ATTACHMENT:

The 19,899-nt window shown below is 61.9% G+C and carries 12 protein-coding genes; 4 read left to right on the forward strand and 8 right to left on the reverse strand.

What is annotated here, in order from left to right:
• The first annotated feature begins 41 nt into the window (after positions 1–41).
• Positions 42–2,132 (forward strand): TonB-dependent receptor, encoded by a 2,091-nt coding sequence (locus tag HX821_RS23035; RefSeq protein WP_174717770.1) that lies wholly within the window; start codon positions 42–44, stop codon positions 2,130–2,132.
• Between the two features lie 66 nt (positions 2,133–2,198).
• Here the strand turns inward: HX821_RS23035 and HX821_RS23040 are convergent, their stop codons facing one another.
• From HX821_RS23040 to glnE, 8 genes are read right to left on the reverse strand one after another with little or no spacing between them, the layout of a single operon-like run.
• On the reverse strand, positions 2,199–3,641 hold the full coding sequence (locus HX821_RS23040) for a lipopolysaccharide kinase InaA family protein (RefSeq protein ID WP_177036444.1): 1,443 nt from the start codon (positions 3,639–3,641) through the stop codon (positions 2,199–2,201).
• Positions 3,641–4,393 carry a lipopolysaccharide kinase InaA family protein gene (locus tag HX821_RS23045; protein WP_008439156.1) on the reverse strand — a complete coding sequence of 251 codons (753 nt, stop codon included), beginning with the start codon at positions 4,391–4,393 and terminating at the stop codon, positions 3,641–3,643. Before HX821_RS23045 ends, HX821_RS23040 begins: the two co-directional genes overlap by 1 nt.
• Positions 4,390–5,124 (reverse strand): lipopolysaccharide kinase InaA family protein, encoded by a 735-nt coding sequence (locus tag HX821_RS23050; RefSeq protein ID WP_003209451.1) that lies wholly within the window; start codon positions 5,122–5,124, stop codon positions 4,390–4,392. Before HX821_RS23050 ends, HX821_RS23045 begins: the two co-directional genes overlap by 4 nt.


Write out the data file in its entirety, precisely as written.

The 19,899-nt window shown below is 61.9% G+C and carries 12 protein-coding genes; 4 read left to right on the forward strand and 8 right to left on the reverse strand.

What is annotated here, in order from left to right:
• The first annotated feature begins 41 nt into the window (after positions 1–41).
• Positions 42–2,132 (forward strand): TonB-dependent receptor, encoded by a 2,091-nt coding sequence (locus tag HX821_RS23035; RefSeq protein WP_174717770.1) that lies wholly within the window; start codon positions 42–44, stop codon positions 2,130–2,132.
• Between the two features lie 66 nt (positions 2,133–2,198).
• Here the strand turns inward: HX821_RS23035 and HX821_RS23040 are convergent, their stop codons facing one another.
• From HX821_RS23040 to glnE, 8 genes are read right to left on the reverse strand one after another with little or no spacing between them, the layout of a single operon-like run.
• On the reverse strand, positions 2,199–3,641 hold the full coding sequence (locus HX821_RS23040) for a lipopolysaccharide kinase InaA family protein (RefSeq protein ID WP_177036444.1): 1,443 nt from the start codon (positions 3,639–3,641) through the stop codon (positions 2,199–2,201).
• Positions 3,641–4,393 carry a lipopolysaccharide kinase InaA family protein gene (locus tag HX821_RS23045; protein WP_008439156.1) on the reverse strand — a complete coding sequence of 251 codons (753 nt, stop codon included), beginning with the start codon at positions 4,391–4,393 and terminating at the stop codon, positions 3,641–3,643. Before HX821_RS23045 ends, HX821_RS23040 begins: the two co-directional genes overlap by 1 nt.
• Positions 4,390–5,124 (reverse strand): lipopolysaccharide kinase InaA family protein, encoded by a 735-nt coding sequence (locus tag HX821_RS23050; RefSeq protein ID WP_003209451.1) that lies wholly within the window; start codon positions 5,122–5,124, stop codon positions 4,390–4,392. Before HX821_RS23050 ends, HX821_RS23045 begins: the two co-directional genes overlap by 4 nt.